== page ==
“I think it was a really interesting countryside with all of the little hills, but for my feeling, it was in the right way, so it worked for the horses to go up, then they can breathe and then it goes again a little bit down so they can recover quickly, which makes it fun for both the rider and the horse. I think that is the best here. Out on cross-country, you have sometimes too many ups, so that really comes to a point where the horse is getting tired, and that was really nice here and fun to ride a bit up and down.”
Will Coleman / Off the Record, Chin Tonic – 31.2, 39.0
“Off the Record got a couple of extra strides in places I didn’t expect, but that can happen with him. He doesn’t have the biggest step, and he was a little wooden in a couple of places, but overall, I think the course rode much like I expected it to. It was not a finesse course. It really felt like you had to fight all the way around, and it really didn’t seem like you had many jumps where you just galloped. It was always a big table at the top of the hill on turn, or a big table at the bottom of a hill on a turn, and then you were at a combination, or you were at the Head of the Lake, or you ran up a hill and did the bank. It kind of felt pretty intense actually, and you had to really think as your horse’s stride started to change, and you had to pay attention to what you had underneath of you and react accordingly, but that’s five-star.”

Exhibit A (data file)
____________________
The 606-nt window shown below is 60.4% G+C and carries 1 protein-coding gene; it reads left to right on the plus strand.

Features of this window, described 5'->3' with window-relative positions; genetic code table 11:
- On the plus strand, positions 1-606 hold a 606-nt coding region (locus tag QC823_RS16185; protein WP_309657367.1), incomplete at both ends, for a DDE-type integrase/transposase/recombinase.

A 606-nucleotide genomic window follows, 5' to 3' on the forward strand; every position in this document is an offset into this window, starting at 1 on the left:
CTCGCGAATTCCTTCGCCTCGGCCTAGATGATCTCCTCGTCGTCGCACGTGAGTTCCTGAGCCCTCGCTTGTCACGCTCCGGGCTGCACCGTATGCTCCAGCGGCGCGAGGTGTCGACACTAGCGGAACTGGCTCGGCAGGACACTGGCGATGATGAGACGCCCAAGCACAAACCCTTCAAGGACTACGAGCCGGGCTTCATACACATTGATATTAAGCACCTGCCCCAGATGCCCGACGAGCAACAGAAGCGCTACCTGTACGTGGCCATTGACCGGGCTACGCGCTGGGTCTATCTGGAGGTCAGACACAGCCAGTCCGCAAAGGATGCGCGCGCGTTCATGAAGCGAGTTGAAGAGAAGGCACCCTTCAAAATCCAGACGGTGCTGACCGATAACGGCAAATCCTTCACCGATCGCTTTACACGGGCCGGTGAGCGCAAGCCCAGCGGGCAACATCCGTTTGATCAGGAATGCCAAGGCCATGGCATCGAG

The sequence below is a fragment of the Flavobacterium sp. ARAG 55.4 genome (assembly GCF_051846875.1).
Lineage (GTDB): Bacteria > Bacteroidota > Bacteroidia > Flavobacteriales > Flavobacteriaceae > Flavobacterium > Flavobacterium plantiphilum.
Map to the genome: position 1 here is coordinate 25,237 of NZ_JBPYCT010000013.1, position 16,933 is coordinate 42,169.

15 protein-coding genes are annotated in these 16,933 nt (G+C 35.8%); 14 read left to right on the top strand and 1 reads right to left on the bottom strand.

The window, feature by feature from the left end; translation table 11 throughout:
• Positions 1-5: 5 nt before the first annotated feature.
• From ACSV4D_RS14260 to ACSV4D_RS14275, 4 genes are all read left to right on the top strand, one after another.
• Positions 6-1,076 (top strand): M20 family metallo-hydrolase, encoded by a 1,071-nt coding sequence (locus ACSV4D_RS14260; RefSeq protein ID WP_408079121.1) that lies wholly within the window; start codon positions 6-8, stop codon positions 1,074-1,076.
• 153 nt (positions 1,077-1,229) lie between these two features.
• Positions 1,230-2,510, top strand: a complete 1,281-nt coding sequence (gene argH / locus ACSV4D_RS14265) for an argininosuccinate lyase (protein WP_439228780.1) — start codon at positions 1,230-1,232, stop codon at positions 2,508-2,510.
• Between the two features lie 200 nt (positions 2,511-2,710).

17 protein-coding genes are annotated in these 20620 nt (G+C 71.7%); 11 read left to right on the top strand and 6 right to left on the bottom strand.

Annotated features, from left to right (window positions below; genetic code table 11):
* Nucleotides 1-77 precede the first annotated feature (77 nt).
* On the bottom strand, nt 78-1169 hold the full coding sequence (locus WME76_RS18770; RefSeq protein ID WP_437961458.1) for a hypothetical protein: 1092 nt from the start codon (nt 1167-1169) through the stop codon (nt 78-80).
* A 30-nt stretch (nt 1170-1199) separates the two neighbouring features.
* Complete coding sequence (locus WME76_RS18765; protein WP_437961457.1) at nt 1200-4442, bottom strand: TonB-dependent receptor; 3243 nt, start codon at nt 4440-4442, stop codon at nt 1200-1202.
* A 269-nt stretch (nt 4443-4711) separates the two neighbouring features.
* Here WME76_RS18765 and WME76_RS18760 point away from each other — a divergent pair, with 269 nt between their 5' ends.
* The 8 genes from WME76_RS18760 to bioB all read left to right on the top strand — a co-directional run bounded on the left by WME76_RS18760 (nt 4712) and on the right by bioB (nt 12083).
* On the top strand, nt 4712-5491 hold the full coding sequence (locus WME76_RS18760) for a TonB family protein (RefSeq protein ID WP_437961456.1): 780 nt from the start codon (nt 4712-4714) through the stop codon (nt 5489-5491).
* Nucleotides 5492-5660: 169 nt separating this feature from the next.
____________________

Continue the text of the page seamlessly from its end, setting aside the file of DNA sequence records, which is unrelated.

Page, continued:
Phillip Dutton / Z – 32.3
“He jumped everything beautifully. The ground was good, and it rode fast. There’s a very big crowd! We walk it without the crowd, and I’m looking at parts ahead of me thinking ‘Where do I go where?’ because there are so many people in front of you that you can’t actually look 400 yards ahead of you because of the crowds.”
David Doel / Galileo Nieuwmoed – 35.6
“It’s quite intense here with all of the turning left and turning right, and I think it just takes it out of them a bit. There’s really no where on the track that’s straight that you can gallop at, so you are having to sort of just keep your foot on the accelerator a little bit. You just can’t back off because I think you’ll very quickly lose hold on the time.”
Doug Payne / Quantum Leap – 37.3
“I decided I would go out a bit faster early. I couldn’t have asked for much more; he’s just such a wonderful horse. I think it was a very typical Derek course, when you walk it, everything looks totally manageable and normal, but I think there’s so much in the way of undulation here that it turns into a super instinctual ride. Your plan A often goes out the window right away. For sure there were a couple of spots where I intended one thing to happen and something else did, but as long as you have a good, well-balanced, straight horse with good energy, you’re fine.”